Amid the COVID-19 pandemic, many scientists and researchers have dedicated their time and expertise to advance our understandings of the virus and provide essential resources to health care workers and the general public. SERDP Principal Investigators are among such volunteers who are pivoting to apply their technologies to the production of personal protective equipment (PPE). 

At the University of Alabama, Dr. Paul Allison has helped lead an effort to manufacture 3D printed PPE as part of a partnership between the College of Engineering and the STEM Path to the MBA Program. The Cube, which is the makerspace for the College of Engineering, is capable of producing over 1,000 face masks for local hospitals

Under SERDP, Dr. Allison is developing a transformative hybrid solid-state additive manufacturing process, Additive Friction Stir Deposition (AFS-Deposition), that recycles metal waste to manufacture and repair components at a forward operating base (FOB) (Project Overview). Two FOB waste streams provide chips and metal strips for AFS-Deposition. The project team is analyzing the influence of scrap metal waste on the microstructural evolution of solid-state additive manufactured components.

When the University of Alabama set up shop to produce face masks, Dr. Allison reached out to another SERDP Principal Investigator, Dr. Prabhat Krishnaswamy, to collaborate on extra materials to use for the 3D printing machines. Dr. Krishnaswamy is working with SERDP on a similar project to conduct applied research that will improve the development of an innovative agile manufacturing plant for onsite fabrication of recycled thermoplastic products at FOBs. The project focuses on using reclaimed PET (rPET) (polyethylene terephthalate) and PE (polyethylene), a significant portion of the plastic in FOB waste streams, to manufacture products.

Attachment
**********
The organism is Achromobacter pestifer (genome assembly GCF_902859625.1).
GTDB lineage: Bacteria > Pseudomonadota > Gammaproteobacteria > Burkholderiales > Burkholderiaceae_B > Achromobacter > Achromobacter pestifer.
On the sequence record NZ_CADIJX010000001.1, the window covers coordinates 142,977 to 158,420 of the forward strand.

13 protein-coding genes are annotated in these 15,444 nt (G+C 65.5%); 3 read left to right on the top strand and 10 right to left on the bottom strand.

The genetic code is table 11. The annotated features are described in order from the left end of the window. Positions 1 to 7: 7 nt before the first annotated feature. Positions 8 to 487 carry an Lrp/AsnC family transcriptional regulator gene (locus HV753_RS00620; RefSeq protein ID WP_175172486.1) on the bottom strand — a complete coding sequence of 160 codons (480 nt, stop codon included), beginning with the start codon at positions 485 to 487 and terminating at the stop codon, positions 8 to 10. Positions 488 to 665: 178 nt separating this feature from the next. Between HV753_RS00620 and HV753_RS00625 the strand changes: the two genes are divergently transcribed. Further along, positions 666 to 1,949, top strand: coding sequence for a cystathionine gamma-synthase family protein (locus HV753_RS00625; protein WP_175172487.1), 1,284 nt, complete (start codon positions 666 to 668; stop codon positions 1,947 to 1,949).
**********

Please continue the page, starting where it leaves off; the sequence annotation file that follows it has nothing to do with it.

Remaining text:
Dr. Krishnaswamy sent Dr. Allison’s team rPET materials to run on the machines that are creating various parts for the face masks. So far, the team has been able to print small hexagonal prisms with this material. They are also in the process of building a storage containment with desiccant to help keep the fiber safe from the humidity in Alabama, as the moisture in the filament makes the material more difficult to use for producing face masks. 

By advancing additive manufacturing processes, SERDP researchers are providing flexible and more viable means of manufacturing and repairing field components such as structures, vehicles and armor from recyclable materials. A single, solid-state additive manufacturing process eliminates the need to transport new equipment and the use of chemicals involved in other phase change metal recycling programs, which effectively reduces wait-times for critical components and environmental hazards. 

Although the global pandemic makes it a difficult time for collaboration, SERDP researchers have worked hard to put their technologies to good use and support one another in delivering essential supplies to health care workers.